She jokes, though, about the complexities of bulgur wheat. “For each dish, there’s a different size,” she laughs, gesturing towards her mother. “When I go to the pantry to get her one, she says “No, that’s the small one, bring me the other one.’ When you get older and become an expert, you know what size of bulgur you’re going to use.”
Ani smiles at her daughter.
“In most of the dishes in the Middle East, and in Armenia in particular, you don’t find a lot of meat,” Hovig says. Given that it’s Lent, that makes this a lovely time for a vegetarian-Armenian feast. Savor the meal with friends. Then pour some Armenian coffee, savor sweets and warm conversation, and toast the beautiful memories made when history comes alive at the table.
Nivig: Aremenian Chard & Chickpeas
Serves 4-6 as an appetizer
Recipe by Ani Mahserejian
Total Cooking Time: 30 minutes
Active Cooking Time: 20 minutes
- 1 medium onion, chopped
- 4 tablespoons olive oil
- 1 large bunch of Swiss chard, chopped
- 1 tablespoon tomato paste
- 1 tablespoon red pepper paste (Cook’s Note: If you can’t find red pepper paste, Ani recommends using an equivalent amount of tomato paste. That being said, it’s well worth seeking out.)
- ¼ cup water
- ½ cup of cilantro, chopped
- 1 cup chickpeas, cooked or from a can, drained
- Tablespoon lemon juice
- Salt and pepper to taste
- ¼ teaspoon cayenne (optional)
In a large pan, heat the olive oil over medium heat. Sauté the onion until transparent, about 3-4 minutes. Add the chard and sauté for three minutes more, stirring frequently to prevent burning. Add the tomato paste, red pepper paste, and water, and stir to combine.
Add the cilantro, chickpeas, and cayenne. Cook on medium-low for 10-12 minutes until the chickpeas are tender. Continue to stir every few minutes.
When the chickpeas are tender, remove from heat. Add the lemon juice, and season to taste. If you prefer a bit of spice, add cayenne. Serve alone or over rice.
Armenian Wedding Soup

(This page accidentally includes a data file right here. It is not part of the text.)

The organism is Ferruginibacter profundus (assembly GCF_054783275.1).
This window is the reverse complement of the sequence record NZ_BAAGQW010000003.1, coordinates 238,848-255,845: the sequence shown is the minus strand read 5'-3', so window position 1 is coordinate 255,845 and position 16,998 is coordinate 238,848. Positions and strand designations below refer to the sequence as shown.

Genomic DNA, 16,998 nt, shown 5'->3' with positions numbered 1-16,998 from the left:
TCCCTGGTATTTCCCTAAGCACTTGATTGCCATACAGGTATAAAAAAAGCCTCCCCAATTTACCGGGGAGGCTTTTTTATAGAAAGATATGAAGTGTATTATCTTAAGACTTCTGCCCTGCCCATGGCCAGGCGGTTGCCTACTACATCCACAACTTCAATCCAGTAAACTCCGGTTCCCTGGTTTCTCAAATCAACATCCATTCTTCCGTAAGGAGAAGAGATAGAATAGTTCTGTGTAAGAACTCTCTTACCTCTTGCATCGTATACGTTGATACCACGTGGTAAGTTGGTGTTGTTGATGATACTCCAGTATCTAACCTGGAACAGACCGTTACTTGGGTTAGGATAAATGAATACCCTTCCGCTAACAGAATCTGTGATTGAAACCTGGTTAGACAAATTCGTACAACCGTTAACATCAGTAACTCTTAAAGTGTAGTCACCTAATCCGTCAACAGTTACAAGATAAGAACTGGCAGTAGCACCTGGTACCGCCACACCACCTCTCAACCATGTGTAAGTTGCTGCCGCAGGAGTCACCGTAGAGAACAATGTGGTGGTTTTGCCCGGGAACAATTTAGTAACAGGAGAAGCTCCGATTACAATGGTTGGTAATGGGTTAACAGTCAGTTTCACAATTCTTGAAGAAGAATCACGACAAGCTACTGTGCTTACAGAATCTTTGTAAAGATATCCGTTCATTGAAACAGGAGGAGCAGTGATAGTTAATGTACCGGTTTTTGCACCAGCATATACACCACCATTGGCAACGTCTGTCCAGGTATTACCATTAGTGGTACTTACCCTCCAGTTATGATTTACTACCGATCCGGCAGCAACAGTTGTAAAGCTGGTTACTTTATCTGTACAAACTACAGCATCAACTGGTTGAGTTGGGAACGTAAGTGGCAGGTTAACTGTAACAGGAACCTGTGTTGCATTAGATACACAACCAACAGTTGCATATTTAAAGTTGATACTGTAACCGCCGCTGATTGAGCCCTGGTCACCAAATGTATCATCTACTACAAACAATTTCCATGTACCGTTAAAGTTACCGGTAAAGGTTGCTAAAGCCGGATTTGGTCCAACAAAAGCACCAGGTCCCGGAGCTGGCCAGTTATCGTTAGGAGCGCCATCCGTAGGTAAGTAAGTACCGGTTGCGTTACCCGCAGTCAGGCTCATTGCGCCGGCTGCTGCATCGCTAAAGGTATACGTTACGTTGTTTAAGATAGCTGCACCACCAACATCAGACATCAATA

Recipe by Ani Mahserejian
Total Cooking Time: 30 minutes
Active Cooking Time: 20 minutes
Cook’s Note: In a pressure cooker, this comes together in a flash. Reduce the cooking time on the squash to about ten minutes. Ani’s secret ingredient here is leek, which adds a depth of flavor without meat. She jokes that this soup has zero calories.
- 1 leek, chopped
- 1 small onion, chopped
- 2-3 tablespoons olive oil
- 4-5 cloves of garlic, chopped
- 1.5 tablespoons dried mint
- 1 cup fresh tomato, chopped
- 2 tablespoons tomato paste
- 2 tablespoons red pepper paste
- 6 cups water
- 2 pounds butternut squash, cubed
- ½ cup chickpeas
- Juice of 1 lemon
- Salt and pepper to taste
In a large soup pot, sauté the leek and onion on medium-low heat until the leeks are soft and the onion is transparent, about 10 minutes. Add the garlic and mint, and continue cooking until the garlic is fragrant, 1-2 minutes. Add the chopped tomato, tomato paste, and red pepper paste, stirring to warm it through.
Add 6 cups of water and stir until the paste dissolves. Raise the heat to medium-high and bring the soup to a simmer. Lower the heat, cover, and simmer until the squash is tender, about 10-15 minutes in a pressure cooker, or 30 minutes otherwise.
When the squash is soft, remove the pot from the heat. Add the chickpeas and the juice of one lemon. With an immersion blender, blend just slightly to smooth out the texture, taking care to leave some chunks. (If you do not have an immersion blender, process just part of the soup in a regular blender. Season to taste and serve.
Photos by Ginny Naumann – Photo of Hovig by Ani Manserejian